Fourth Circuit Denies Appeal When There are Genuine Issues of Fact on Defendants’ Immunity Defense
Michael W. Mitchell and Donald H. Tucker, Jr.
In an unpublished opinion, the Fourth Circuit considered the defendants’ appeal from the denial of their motion for summary judgment based on qualified immunity. Cooper v. Lippa No. 13-2055 (4th Cir. April 4, 2014). The Court explained that, “[w]hile interlocutory orders generally are not appealable, an order denying a defendant’s claim of qualified immunity is immediately appealable under the collateral order doctrine ‘to the extent that it turns on an issue of law.’” Id., quoting Mitchell v. Forsyth, 472 U.S. 511, 530 (1985).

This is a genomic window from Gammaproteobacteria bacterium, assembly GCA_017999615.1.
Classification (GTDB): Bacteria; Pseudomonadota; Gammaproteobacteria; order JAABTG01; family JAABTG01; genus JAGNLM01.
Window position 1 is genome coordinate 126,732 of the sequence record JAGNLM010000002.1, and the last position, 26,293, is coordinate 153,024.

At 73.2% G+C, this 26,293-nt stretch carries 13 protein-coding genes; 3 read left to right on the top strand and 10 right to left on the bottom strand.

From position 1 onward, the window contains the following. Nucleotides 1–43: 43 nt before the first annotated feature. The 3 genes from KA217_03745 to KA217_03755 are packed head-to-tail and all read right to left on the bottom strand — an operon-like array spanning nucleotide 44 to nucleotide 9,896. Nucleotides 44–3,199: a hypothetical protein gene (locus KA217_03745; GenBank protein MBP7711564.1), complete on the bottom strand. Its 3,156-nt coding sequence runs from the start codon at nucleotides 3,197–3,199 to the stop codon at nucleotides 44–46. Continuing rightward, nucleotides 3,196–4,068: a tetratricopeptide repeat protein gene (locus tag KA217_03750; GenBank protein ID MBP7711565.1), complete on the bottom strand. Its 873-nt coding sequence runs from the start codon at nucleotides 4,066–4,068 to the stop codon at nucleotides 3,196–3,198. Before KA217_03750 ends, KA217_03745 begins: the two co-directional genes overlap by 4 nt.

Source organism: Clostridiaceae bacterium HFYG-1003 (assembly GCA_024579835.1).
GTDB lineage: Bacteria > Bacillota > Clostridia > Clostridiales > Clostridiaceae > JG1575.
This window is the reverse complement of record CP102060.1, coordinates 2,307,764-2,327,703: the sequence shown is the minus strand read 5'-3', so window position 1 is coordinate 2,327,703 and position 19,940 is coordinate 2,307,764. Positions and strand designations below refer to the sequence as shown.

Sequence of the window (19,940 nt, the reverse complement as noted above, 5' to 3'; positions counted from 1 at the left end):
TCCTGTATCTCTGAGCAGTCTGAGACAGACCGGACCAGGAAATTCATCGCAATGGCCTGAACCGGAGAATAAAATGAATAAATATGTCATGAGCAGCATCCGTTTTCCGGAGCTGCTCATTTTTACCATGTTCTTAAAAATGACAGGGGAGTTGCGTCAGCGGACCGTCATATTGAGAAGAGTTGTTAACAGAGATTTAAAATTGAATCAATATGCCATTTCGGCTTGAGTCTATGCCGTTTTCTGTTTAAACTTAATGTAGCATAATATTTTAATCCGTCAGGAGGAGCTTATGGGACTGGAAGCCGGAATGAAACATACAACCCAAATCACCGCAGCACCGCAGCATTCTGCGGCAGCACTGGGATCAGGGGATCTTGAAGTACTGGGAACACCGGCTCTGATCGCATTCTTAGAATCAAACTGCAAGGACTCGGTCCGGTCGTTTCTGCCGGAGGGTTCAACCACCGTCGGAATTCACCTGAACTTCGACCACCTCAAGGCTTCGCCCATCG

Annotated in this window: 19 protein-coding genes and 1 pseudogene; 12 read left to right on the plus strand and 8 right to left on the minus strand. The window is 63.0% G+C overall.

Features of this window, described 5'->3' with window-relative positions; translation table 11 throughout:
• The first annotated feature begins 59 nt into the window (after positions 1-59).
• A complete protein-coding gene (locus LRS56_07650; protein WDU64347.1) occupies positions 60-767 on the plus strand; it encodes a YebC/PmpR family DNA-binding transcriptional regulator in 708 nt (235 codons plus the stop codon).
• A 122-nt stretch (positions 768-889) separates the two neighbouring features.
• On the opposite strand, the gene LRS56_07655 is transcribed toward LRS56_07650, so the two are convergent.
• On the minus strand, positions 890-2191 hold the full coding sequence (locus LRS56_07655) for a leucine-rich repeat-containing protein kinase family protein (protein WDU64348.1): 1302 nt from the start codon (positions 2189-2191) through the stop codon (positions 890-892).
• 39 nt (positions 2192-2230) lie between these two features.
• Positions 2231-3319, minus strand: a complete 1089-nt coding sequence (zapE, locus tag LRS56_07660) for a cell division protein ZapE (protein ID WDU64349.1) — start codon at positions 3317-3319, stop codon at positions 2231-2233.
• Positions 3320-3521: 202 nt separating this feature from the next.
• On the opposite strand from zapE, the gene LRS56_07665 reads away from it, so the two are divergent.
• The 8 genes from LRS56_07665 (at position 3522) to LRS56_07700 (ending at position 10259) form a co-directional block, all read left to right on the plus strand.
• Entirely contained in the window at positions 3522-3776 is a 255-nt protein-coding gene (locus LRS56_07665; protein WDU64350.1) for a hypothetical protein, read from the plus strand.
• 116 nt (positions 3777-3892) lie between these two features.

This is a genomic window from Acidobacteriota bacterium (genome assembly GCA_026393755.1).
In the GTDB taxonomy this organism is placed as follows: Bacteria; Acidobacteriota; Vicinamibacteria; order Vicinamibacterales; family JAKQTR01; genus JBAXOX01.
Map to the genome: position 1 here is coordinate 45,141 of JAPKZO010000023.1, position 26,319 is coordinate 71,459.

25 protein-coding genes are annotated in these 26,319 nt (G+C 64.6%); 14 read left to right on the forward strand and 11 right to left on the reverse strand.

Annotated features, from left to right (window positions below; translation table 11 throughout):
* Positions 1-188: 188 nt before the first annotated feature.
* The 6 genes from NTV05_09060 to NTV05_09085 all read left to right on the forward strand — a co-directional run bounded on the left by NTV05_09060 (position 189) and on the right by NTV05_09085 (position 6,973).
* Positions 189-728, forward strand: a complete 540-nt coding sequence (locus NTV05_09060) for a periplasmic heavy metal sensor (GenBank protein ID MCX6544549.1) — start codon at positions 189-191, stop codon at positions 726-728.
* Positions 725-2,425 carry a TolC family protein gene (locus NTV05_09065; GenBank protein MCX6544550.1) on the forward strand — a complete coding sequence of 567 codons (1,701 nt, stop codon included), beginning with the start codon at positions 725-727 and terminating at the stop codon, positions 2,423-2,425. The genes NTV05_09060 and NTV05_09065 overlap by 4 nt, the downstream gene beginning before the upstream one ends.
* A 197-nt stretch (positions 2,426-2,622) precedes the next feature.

The Court, citing a 1995 U.S. Supreme Court decision, concluded that when a genuine issue of material fact exists on the qualified immunity defense, then the denial of the motion for summary judgment is not immediately appealable. Id., citing Johnson v. Jones, 515 U.S. 304, 311-320 (1995). The Court thus dismissed the defendants’ appeal.
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